Tea. Yes, a cup of tea sounds like a dandy idea for the first snowfall of the season.

Sunday, November 22, 2015

Windstorm 2015

As you all know, the Inland Northwest area was hard-hit by a windstorm on Tuesday, November 17. In fact, it was hit so hard -- hurricane-force -- that news people are now calling it (in suitably ominous tones) ... WINDSTORM 2015 (insert scary music).

But in fact this windstorm was no laughing matter. Three people died. It was the magnitude that caught nearly everyone unawares. We had brief warning of the storm's imminent arrival on Monday evening, so Tuesday morning I did laundry and we went around battening down hatches. As the day progressed, the wind got stronger and stronger. We have a number of dead trees in the feedlot, unnervingly close to the barn, that ironically we had scheduled to be felled by a professional (licensed and bonded) arborist on Friday. We called and postponed the appointment, since every arborist in the region is currently slammed with work, cleaning up serious issues.

Besides the dead tree that fell conveniently across the compost pile...


...we only lost a few smaller dead trees in our woods, so it wasn't a big deal.



The same can't be said for Spokane, Coeur d'Alene, or any other community in the region. Hundreds of trees came down. Power poles -- not just lines, but poles -- snapped all over the place. Almost the entire region was left without power ranging from a few hours to even now. Avista Utilities, which supplies power to much of Spokane, is calling this the worst disaster in its 125+ year history.

The effect on many urban dwellers was nothing short of devastating. Intersections were snarled with no traffic lights. Many streets -- some of them major arterials -- were blocked by downed trees and/or downed power lines. Lots of homes got smashed by falling trees or branches. To top it off, temperatures dropped to 20F, making a lot of people very very cold.

I can't even begin to express how thankful we are for the power crews who have been working in 18-hour shifts to restore power to everyone. Crews are coming in from many other states as well as Canada. The gratitude which should be extended toward these hard-working people (as well as emergency responders) can't be underscored enough.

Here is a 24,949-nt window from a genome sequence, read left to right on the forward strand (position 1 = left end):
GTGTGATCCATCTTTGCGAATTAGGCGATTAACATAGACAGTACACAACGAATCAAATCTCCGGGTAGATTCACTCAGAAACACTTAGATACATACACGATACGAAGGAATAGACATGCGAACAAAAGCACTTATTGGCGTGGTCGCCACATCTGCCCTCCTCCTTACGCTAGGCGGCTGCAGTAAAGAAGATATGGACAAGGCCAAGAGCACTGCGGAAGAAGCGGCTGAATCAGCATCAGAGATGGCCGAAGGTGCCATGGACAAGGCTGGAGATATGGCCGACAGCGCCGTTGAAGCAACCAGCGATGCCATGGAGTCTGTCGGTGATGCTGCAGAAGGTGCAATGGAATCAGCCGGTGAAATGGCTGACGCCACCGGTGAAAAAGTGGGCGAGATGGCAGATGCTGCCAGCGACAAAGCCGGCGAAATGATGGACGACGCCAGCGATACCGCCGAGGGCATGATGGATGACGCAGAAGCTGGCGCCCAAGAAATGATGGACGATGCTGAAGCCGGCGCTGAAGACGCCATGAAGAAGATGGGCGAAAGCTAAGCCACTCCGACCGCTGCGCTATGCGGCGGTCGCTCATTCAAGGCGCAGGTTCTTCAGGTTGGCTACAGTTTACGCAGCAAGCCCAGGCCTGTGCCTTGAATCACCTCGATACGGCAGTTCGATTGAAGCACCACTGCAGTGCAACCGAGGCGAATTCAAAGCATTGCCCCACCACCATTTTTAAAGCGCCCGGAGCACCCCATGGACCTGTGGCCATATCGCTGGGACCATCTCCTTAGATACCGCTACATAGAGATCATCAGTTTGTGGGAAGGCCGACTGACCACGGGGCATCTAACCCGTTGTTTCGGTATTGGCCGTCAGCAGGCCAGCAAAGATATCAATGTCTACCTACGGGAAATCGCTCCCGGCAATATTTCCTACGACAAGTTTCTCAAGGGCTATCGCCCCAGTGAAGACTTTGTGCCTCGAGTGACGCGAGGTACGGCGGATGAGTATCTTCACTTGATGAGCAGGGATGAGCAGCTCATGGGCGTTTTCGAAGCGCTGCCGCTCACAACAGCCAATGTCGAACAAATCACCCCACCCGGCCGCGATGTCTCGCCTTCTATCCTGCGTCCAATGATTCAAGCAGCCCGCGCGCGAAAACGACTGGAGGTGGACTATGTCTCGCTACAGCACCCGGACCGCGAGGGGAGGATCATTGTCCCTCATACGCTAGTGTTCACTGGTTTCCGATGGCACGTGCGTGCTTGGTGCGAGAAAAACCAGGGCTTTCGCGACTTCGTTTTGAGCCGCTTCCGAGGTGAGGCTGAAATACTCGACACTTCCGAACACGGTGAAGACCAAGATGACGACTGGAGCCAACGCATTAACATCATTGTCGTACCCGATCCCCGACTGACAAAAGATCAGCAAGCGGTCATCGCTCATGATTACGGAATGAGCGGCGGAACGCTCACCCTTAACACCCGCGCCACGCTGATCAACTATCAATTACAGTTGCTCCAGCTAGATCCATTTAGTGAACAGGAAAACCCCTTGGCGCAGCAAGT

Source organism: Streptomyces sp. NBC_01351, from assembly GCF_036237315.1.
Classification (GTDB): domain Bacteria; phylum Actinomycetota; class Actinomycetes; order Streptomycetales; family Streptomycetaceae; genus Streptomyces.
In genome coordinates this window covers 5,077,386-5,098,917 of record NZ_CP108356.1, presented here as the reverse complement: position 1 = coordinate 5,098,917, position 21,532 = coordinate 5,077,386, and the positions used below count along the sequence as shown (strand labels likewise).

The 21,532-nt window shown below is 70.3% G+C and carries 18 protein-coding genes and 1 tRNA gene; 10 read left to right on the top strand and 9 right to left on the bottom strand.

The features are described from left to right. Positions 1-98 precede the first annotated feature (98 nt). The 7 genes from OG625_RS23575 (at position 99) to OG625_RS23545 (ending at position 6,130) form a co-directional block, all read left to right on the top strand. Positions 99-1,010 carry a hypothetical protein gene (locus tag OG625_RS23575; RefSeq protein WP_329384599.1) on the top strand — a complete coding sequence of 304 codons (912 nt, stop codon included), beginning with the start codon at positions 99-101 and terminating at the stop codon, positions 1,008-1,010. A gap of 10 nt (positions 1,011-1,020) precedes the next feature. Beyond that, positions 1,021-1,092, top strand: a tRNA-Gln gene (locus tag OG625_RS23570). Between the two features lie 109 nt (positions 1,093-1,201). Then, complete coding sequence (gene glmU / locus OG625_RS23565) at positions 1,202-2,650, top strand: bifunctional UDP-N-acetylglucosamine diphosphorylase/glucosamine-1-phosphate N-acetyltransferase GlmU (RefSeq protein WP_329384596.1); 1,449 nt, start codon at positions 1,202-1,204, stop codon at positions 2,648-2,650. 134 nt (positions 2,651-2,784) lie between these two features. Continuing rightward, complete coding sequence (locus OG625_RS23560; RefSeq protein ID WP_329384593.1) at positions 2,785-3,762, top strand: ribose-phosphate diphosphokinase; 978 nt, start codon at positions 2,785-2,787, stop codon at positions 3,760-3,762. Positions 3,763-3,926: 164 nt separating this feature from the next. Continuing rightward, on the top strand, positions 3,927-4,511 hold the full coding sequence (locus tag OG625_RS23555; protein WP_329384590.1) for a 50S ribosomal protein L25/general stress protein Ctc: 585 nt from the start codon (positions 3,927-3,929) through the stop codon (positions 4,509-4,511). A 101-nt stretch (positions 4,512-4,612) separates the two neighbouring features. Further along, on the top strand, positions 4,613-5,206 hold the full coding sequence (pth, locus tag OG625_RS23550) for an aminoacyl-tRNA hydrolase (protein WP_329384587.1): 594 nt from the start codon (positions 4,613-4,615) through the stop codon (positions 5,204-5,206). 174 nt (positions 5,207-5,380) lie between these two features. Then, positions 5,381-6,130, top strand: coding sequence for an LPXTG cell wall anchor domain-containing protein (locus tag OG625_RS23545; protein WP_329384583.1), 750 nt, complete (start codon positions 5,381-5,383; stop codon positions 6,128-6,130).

We lost power at 6 pm Tuesday evening. Rather to our surprise, it was restored at 4 pm Friday afternoon. I say "surprise" because we're in such a small corner that I thought we'd be just about last on the list. As of this posting there are still around 55,000 customers in Spokane without power.

Needless to say, this was an excellent test of our preps and a way to determine our strengths and weaknesses. Almost instantly, the biggest weakness manifested itself: water.

We had plenty of water for household use in storage, about 50 gallons. This gave us ample amounts for frugal dishwashing, spot baths, drinking, and flushing. It did not, however, give us any water whatever for the livestock. Remember, we now have 23 head of livestock (we have three cow/calf pairs for sale as well as several animals slated for butchering, so we're livestock-heavy at the moment). It was imperative to keep the beasties watered. Livestock water became our overriding preoccupation for the duration of the outage.

Thankfully some friends with a solar system had enough juice on sunny days to power their well pump, so we brought barrels over and filled them.



We then siphoned these into a low tank. We use the low tank instead of the high tank because otherwise the calves wouldn't be able to reach the water when the other animals drank it down too far.



To fill the tub in the barn stall where Matilda, Amy, and Hector spend the night, I used a can to dip out of a barrel to fill a bucket...


...which I then used to fill the tub.


However as I was doing this on the second day, I heard the ominous sound of water leaking out. Turns out the plastic tub had developed a crack. With water so precious, there was no time to lose -- I snatched the rubber tub normally used for outside water for the chickens, knocked the ice out, and dipped the water from the blue plastic tub into the rubber tub. That's it, no more plastic tubs for me. Next time I'm in a livestock supply store, I'm getting a selection of rubber tubs. They last FAR longer.


With nights well below freezing, we were tasked with keeping the water in the barrels from freezing. Don rustled up sufficient insulation to keep one barrel wrapped (it worked). The other barrels -- well, we brought them into the house.